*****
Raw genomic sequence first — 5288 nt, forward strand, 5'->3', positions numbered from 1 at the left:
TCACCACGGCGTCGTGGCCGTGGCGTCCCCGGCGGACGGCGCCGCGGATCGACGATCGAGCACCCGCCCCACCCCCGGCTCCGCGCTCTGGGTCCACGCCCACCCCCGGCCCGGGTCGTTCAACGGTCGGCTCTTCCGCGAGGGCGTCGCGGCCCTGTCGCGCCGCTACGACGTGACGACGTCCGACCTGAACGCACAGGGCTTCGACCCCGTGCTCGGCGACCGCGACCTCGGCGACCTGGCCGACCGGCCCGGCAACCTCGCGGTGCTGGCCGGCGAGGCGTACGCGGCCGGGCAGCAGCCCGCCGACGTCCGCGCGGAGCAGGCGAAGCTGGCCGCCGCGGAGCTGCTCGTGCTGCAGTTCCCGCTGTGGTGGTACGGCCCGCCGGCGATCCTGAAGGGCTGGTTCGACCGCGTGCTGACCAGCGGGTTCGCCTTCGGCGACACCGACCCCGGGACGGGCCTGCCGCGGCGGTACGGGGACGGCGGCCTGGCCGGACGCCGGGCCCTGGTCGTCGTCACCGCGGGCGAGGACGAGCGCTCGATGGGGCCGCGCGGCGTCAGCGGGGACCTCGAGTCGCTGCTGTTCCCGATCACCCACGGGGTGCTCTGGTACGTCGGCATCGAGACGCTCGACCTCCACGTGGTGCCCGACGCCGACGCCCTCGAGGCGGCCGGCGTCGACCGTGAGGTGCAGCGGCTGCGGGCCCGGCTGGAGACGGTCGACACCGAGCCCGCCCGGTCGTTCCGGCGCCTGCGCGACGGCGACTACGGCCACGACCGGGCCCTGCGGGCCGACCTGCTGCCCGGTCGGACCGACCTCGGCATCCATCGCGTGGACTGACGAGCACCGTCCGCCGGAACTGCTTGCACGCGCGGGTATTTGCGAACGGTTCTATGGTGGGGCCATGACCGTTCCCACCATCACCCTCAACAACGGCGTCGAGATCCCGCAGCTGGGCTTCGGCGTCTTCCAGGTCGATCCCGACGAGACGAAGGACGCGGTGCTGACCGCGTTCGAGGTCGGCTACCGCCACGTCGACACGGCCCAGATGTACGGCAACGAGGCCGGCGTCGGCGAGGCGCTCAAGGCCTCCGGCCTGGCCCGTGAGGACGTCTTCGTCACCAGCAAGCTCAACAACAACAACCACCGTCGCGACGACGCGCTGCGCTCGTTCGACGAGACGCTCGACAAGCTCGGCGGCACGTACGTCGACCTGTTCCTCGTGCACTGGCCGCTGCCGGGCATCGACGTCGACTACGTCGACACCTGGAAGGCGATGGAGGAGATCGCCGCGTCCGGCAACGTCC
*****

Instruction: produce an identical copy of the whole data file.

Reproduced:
Raw genomic sequence first — 5288 nt, forward strand, 5'->3', positions numbered from 1 at the left:
TCACCACGGCGTCGTGGCCGTGGCGTCCCCGGCGGACGGCGCCGCGGATCGACGATCGAGCACCCGCCCCACCCCCGGCTCCGCGCTCTGGGTCCACGCCCACCCCCGGCCCGGGTCGTTCAACGGTCGGCTCTTCCGCGAGGGCGTCGCGGCCCTGTCGCGCCGCTACGACGTGACGACGTCCGACCTGAACGCACAGGGCTTCGACCCCGTGCTCGGCGACCGCGACCTCGGCGACCTGGCCGACCGGCCCGGCAACCTCGCGGTGCTGGCCGGCGAGGCGTACGCGGCCGGGCAGCAGCCCGCCGACGTCCGCGCGGAGCAGGCGAAGCTGGCCGCCGCGGAGCTGCTCGTGCTGCAGTTCCCGCTGTGGTGGTACGGCCCGCCGGCGATCCTGAAGGGCTGGTTCGACCGCGTGCTGACCAGCGGGTTCGCCTTCGGCGACACCGACCCCGGGACGGGCCTGCCGCGGCGGTACGGGGACGGCGGCCTGGCCGGACGCCGGGCCCTGGTCGTCGTCACCGCGGGCGAGGACGAGCGCTCGATGGGGCCGCGCGGCGTCAGCGGGGACCTCGAGTCGCTGCTGTTCCCGATCACCCACGGGGTGCTCTGGTACGTCGGCATCGAGACGCTCGACCTCCACGTGGTGCCCGACGCCGACGCCCTCGAGGCGGCCGGCGTCGACCGTGAGGTGCAGCGGCTGCGGGCCCGGCTGGAGACGGTCGACACCGAGCCCGCCCGGTCGTTCCGGCGCCTGCGCGACGGCGACTACGGCCACGACCGGGCCCTGCGGGCCGACCTGCTGCCCGGTCGGACCGACCTCGGCATCCATCGCGTGGACTGACGAGCACCGTCCGCCGGAACTGCTTGCACGCGCGGGTATTTGCGAACGGTTCTATGGTGGGGCCATGACCGTTCCCACCATCACCCTCAACAACGGCGTCGAGATCCCGCAGCTGGGCTTCGGCGTCTTCCAGGTCGATCCCGACGAGACGAAGGACGCGGTGCTGACCGCGTTCGAGGTCGGCTACCGCCACGTCGACACGGCCCAGATGTACGGCAACGAGGCCGGCGTCGGCGAGGCGCTCAAGGCCTCCGGCCTGGCCCGTGAGGACGTCTTCGTCACCAGCAAGCTCAACAACAACAACCACCGTCGCGACGACGCGCTGCGCTCGTTCGACGAGACGCTCGACAAGCTCGGCGGCACGTACGTCGACCTGTTCCTCGTGCACTGGCCGCTGCCGGGCATCGACGTCGACTACGTCGACACCTGGAAGGCGATGGAGGAGATCGCCGCGTCCGGCAACGTCC